Georgia Courts Still Bound by Workers’ Compensation Exclusive Remedy Doctrine
On March 6, 2020, the Georgia Court of Appeals found that the exclusive remedy provision of the Workers' Compensation Act barred a truck driver’s personal injury action against a trucking company for which she alleged she provided services as an independent contractor, after she was injured in an accident that occurred when she was in the sleeping compartment of tractor trailer and her husband was driving. Estes v. G&W Carriers, LLC, No. A19A2385, 2020 WL 1074056 (Ga. Ct. App. Mar. 6, 2020). The trial court had granted summary judgment on the basis the action was barred by O.C.G.A. § 34-7-21 which shields employers from liability for injuries arising from negligence or misconduct of other employees but did not address G&W’s exclusive remedy argument. However, the Court of Appeals could affirm on the exclusive remedy ground even though the trial court granted summary judgment on different ground.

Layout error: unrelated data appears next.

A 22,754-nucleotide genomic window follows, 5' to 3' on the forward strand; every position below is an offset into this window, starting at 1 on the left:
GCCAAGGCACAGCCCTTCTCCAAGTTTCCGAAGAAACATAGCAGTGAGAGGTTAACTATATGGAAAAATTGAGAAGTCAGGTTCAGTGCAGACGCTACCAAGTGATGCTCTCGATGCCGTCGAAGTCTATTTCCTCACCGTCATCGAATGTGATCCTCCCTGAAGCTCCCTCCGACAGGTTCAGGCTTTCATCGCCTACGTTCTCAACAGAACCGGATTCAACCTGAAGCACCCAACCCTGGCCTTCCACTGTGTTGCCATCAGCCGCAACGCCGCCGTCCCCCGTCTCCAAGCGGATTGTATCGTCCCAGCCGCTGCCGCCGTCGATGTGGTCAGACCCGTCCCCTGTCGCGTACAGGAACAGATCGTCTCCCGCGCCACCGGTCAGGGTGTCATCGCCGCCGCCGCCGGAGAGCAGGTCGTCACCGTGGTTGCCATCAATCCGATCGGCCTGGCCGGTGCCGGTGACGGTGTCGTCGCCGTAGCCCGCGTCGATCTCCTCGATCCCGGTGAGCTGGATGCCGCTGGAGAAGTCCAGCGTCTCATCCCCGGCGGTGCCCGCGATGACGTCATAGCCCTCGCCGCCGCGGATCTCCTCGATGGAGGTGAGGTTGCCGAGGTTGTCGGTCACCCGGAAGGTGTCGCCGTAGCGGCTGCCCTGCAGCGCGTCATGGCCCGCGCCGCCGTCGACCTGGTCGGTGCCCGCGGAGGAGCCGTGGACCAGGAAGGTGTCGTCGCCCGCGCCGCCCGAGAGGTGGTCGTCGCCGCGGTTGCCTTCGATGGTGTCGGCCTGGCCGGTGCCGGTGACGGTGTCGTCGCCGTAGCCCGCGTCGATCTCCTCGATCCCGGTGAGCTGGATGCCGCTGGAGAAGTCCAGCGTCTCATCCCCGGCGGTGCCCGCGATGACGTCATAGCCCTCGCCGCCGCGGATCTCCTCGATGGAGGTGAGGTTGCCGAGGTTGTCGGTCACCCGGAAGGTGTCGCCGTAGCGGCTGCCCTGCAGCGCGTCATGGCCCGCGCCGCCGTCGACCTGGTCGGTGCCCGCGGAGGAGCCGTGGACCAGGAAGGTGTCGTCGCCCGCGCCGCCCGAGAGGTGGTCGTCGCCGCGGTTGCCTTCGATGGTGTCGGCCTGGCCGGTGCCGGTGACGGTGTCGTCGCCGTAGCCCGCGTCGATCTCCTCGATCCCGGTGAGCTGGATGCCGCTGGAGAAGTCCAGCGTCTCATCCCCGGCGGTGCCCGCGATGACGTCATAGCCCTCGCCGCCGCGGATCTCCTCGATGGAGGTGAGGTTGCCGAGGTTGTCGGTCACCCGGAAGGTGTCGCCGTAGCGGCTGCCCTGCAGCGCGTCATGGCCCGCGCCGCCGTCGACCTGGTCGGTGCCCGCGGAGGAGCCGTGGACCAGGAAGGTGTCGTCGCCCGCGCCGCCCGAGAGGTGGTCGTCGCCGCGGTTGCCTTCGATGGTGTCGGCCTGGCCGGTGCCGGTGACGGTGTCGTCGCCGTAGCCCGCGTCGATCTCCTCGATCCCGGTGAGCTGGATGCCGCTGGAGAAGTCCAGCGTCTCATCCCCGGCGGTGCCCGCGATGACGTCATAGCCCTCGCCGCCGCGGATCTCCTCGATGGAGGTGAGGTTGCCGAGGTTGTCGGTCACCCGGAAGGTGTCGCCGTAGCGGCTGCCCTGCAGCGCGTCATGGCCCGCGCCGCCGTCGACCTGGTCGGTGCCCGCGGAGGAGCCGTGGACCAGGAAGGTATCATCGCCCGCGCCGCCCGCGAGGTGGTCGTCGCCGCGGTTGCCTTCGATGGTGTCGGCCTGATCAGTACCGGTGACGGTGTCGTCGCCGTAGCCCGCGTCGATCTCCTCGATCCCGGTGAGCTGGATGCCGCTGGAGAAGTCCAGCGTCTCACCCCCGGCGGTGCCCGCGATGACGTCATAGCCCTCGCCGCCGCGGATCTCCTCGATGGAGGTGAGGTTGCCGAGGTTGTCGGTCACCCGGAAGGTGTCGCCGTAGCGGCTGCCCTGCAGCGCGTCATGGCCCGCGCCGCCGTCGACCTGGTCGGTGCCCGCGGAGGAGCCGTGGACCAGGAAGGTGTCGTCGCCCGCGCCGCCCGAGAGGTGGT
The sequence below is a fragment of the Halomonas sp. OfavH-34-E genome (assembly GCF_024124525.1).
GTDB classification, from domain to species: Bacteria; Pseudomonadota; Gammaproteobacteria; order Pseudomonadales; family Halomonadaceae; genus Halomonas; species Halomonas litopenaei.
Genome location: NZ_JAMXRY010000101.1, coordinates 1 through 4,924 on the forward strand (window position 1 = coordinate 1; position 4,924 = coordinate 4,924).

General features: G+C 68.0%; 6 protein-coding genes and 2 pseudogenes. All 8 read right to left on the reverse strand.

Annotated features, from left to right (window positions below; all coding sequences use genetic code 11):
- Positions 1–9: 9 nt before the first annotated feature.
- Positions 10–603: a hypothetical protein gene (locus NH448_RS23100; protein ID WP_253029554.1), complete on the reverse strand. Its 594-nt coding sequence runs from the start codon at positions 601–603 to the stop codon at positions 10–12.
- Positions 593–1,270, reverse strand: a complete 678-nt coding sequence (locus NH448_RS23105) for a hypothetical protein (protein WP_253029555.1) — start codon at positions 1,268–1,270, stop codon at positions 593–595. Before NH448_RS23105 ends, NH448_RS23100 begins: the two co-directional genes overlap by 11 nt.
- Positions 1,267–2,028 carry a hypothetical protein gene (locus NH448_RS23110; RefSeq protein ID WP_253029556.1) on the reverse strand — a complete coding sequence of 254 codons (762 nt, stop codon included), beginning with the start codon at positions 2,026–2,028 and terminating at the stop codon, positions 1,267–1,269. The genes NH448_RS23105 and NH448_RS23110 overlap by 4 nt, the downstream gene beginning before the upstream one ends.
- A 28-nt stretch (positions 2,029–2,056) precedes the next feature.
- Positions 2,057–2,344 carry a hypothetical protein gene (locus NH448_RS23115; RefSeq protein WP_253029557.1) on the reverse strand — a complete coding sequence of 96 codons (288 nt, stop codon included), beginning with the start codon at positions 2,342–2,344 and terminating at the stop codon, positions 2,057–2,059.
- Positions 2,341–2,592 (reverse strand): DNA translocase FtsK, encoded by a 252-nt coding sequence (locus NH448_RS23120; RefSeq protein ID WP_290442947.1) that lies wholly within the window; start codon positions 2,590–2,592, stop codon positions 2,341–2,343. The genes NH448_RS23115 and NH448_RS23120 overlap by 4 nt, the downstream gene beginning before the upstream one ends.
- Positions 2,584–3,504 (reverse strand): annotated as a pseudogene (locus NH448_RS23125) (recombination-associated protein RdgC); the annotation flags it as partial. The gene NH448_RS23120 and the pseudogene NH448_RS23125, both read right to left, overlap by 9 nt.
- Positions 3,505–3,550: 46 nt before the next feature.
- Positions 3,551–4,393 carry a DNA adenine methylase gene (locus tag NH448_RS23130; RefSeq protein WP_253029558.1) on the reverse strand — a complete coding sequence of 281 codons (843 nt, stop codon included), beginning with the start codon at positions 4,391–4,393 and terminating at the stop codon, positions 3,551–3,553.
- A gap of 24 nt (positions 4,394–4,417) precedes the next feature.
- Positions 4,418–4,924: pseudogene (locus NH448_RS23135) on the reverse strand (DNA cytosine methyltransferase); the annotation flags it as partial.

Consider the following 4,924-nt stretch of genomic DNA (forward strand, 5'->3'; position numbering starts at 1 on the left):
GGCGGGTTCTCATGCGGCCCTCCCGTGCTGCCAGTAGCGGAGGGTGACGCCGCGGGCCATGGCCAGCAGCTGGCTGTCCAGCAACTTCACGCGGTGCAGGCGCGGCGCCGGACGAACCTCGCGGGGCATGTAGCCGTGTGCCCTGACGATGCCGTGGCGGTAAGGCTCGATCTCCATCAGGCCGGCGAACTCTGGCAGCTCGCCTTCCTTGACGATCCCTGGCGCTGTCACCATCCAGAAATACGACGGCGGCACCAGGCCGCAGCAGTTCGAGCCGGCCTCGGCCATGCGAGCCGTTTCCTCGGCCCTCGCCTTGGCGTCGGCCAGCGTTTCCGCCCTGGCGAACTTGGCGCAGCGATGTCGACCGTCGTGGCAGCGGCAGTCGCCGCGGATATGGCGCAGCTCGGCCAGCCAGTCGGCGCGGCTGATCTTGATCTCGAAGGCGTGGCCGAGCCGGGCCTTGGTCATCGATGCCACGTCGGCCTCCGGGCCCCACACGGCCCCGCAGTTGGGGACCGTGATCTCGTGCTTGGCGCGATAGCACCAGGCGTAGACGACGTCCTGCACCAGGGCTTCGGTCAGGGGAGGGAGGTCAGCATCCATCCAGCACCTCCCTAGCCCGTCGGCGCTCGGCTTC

The Court of Appeals found, “The test [for determining whether a person is an employee or an independent contractor] is not whether the employer did in fact control and direct the employee in the work, but it is whether the employer had that right under the employment contract.” In holding that the undisputed evidence demonstrated G&W’s assumption of the right to control the time, manner and method of Estes’ work, the Court of Appeals cited to the following evidence as support: G&W hired Estes and her husband to drive its tractor trailer; G&W owned and had DOT authority over the tractor trailer; G&W retained the right to terminate Estes and her husband; G&W paid all costs of operating the tractor trailer; G&W was responsible for the maintenance of the tractor trailer; G&W paid for the fuel and inspections of its tractor trailers and its drivers’ records; G&W was responsible for assigning loads to Estes and her husband; G&W arranged the pickup and delivery times for the loads that Estes and her husband hauled; and G&W supplied Estes and her husband with log books and required them to be turned in every week. The Court of Appeals further held that “the fact that [G&W] issued its workers Internal Revenue Service Form 1099 (rather than Form W-2) ... and did not withhold taxes from their paychecks or provide insurance for the workers does not create a jury question on [Estes’] status as an employee.”